Fortunately for my daughter, she has learned from her experiences as well.  We are now in a new school, and she is loving it.  Her talent for leading is bubbling up.  Her confidence is growing.  Repairs are being made, and she is emerging as a compassionate friend along the way.

But she's not the only one. There are kids in the world who feel alone, unvalued, unloved. 

Choose to be the one who changes that for them.

I have many goals this year - they include growth in reading, writing, grammar, speaking, listening, and compassion.  Why?  Because every child matters, and when they move on, I want them to know that I care.  That they are important.  Their thoughts matter.  Greatness is attainable.

Sunday, August 25, 2013

Augmented Reality -- the lessons it taught me

I have had the most amazing start to a school year - wild, crazy student engagement as they realize they CAN do something they've never created before. It all started with an intriguing post on Twitter, a conversation between colleagues, and a willingness to step out of our comfort zone.

We embraced augmented reality.

To prepare, I created my own personal account on  I linked crazy quick videos of my kids to random objects around my house.  I shared with anyone who was willing to try it on Facebook (a safe place with friends).  I had my kids use it to create birthday cards, welcome to school cards, etc.  I walked them through the process of following a channel and creating magic.  (I'm sure my friends were wondering about my sanity spouting off about augmented reality and Twitter - for my PLN, you'll get it.)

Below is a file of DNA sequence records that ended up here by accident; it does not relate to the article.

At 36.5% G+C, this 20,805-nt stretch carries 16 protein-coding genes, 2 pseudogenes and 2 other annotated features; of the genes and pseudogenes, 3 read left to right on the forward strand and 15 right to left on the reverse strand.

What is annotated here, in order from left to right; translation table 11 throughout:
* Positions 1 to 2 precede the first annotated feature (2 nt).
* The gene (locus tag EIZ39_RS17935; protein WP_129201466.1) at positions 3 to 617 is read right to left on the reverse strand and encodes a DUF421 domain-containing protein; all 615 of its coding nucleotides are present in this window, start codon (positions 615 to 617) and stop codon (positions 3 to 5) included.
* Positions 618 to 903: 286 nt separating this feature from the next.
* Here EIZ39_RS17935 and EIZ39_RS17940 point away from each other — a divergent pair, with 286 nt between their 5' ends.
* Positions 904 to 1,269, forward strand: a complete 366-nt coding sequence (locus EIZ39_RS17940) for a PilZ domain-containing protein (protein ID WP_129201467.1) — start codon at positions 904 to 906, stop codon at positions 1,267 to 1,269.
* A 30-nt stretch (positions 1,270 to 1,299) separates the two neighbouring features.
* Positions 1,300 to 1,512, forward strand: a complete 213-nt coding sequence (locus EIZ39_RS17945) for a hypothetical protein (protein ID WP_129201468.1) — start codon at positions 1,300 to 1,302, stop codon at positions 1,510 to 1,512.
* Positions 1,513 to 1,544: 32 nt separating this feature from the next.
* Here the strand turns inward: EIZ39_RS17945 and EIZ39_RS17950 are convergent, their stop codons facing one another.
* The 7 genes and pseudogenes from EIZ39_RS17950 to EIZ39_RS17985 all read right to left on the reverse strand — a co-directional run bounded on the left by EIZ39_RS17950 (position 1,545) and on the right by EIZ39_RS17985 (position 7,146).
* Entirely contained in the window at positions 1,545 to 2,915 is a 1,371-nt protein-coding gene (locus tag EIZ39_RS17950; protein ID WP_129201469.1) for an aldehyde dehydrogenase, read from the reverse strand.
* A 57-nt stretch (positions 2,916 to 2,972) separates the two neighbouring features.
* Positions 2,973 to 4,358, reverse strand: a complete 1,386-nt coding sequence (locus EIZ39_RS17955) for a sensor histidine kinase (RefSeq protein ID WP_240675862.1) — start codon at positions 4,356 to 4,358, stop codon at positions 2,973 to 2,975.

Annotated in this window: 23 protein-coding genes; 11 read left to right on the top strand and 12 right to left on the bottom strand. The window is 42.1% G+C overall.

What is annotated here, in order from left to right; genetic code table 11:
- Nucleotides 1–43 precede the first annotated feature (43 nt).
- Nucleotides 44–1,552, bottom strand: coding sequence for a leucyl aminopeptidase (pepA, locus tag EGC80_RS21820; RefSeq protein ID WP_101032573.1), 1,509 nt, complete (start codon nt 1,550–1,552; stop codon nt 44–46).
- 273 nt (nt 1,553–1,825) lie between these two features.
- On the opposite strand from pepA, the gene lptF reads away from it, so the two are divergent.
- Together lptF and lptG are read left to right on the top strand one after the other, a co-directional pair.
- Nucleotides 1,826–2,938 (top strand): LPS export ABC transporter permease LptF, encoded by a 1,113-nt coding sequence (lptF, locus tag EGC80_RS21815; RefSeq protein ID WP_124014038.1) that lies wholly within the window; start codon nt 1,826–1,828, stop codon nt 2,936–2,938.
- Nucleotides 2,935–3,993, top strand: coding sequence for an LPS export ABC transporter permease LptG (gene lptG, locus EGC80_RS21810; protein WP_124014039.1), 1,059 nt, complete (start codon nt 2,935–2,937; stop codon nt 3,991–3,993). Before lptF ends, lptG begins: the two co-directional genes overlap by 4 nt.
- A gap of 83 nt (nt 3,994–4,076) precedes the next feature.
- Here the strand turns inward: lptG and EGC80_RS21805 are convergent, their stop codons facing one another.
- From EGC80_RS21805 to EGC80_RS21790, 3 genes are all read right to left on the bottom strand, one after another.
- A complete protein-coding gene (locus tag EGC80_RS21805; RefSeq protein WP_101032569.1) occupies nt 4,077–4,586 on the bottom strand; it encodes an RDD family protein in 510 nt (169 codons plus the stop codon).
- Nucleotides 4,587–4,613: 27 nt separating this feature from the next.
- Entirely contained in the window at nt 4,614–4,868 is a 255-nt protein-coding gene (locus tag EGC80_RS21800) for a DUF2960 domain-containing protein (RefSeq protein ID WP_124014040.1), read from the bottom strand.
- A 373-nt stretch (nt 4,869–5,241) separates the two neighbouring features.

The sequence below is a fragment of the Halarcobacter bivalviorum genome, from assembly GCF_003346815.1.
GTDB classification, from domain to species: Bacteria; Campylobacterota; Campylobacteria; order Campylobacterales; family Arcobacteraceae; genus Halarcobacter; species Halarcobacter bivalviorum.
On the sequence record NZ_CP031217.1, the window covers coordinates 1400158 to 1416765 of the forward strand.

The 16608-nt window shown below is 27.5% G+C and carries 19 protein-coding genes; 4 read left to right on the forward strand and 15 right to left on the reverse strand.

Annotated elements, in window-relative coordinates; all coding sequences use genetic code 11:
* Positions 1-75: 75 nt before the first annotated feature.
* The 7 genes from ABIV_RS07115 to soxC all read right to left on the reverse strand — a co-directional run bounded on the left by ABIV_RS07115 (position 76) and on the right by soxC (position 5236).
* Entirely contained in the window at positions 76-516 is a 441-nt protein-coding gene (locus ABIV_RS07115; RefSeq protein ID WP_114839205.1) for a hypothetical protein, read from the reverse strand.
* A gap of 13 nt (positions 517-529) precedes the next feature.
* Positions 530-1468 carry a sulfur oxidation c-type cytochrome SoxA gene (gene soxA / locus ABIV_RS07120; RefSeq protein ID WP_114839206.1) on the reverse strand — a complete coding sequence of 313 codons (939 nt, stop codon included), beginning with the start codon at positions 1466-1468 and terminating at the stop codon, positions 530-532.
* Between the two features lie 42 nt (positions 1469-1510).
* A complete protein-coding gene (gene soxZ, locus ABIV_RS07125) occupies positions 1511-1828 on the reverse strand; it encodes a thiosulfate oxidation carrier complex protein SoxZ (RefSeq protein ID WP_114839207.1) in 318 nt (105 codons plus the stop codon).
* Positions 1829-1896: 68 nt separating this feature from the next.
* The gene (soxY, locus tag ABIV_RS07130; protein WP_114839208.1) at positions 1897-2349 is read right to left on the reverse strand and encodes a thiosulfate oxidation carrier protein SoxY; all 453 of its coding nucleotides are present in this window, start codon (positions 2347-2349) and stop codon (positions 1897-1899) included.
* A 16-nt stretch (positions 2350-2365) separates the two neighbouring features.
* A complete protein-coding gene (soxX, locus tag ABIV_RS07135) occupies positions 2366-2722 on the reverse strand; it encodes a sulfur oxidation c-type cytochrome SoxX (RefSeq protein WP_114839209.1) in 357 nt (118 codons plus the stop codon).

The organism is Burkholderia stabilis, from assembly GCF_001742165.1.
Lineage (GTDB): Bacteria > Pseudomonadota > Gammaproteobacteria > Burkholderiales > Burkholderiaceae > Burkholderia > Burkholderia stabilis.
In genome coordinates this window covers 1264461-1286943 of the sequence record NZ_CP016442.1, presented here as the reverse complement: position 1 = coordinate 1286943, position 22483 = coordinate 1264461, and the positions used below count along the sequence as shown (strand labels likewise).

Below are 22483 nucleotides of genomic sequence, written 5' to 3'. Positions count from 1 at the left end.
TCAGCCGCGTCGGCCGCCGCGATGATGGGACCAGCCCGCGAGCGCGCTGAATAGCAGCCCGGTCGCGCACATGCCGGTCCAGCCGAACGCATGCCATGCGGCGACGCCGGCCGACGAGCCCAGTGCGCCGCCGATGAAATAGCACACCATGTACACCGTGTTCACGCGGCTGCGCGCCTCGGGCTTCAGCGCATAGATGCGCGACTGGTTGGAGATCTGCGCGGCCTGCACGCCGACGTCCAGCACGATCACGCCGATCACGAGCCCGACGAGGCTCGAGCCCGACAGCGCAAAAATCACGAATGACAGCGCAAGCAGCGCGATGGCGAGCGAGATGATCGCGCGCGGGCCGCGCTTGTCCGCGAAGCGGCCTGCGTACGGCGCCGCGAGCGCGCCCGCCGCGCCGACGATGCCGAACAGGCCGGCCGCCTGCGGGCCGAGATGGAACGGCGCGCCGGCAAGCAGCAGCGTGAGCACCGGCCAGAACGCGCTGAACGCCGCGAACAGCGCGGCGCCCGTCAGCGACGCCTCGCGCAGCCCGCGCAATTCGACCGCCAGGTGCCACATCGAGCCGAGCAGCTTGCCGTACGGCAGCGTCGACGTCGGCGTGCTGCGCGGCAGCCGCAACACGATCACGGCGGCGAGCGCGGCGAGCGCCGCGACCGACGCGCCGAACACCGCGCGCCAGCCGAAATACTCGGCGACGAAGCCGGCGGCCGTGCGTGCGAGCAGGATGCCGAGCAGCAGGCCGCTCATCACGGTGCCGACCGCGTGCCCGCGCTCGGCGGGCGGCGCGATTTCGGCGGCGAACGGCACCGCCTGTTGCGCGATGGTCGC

My colleagues were doing the same thing; we were walking through the process together. (Thanks to @melindaleake's patience as she was ahead of me.)  Our first experience was a conversation with Drew Minock and Brad Wade through Skype.  They've used this technology with 3rd graders, so we knew 8th graders would be successful.  Then we created triggers to use for "Mustang Night" before school started; we wanted parents to be on board.  We added triggers around the room.  We linked books to book trailers, challenged kids to be creative by linking to speeches and videos on (thank you for allowing us to download those videos).  We discovered that mp4 was a good file format.  I found "Super Auras" on (The $20 bill has been a real hit, but they also enjoyed the Rolling Stones album, One Direction with Nabisco, etc.). 

And we had our students write.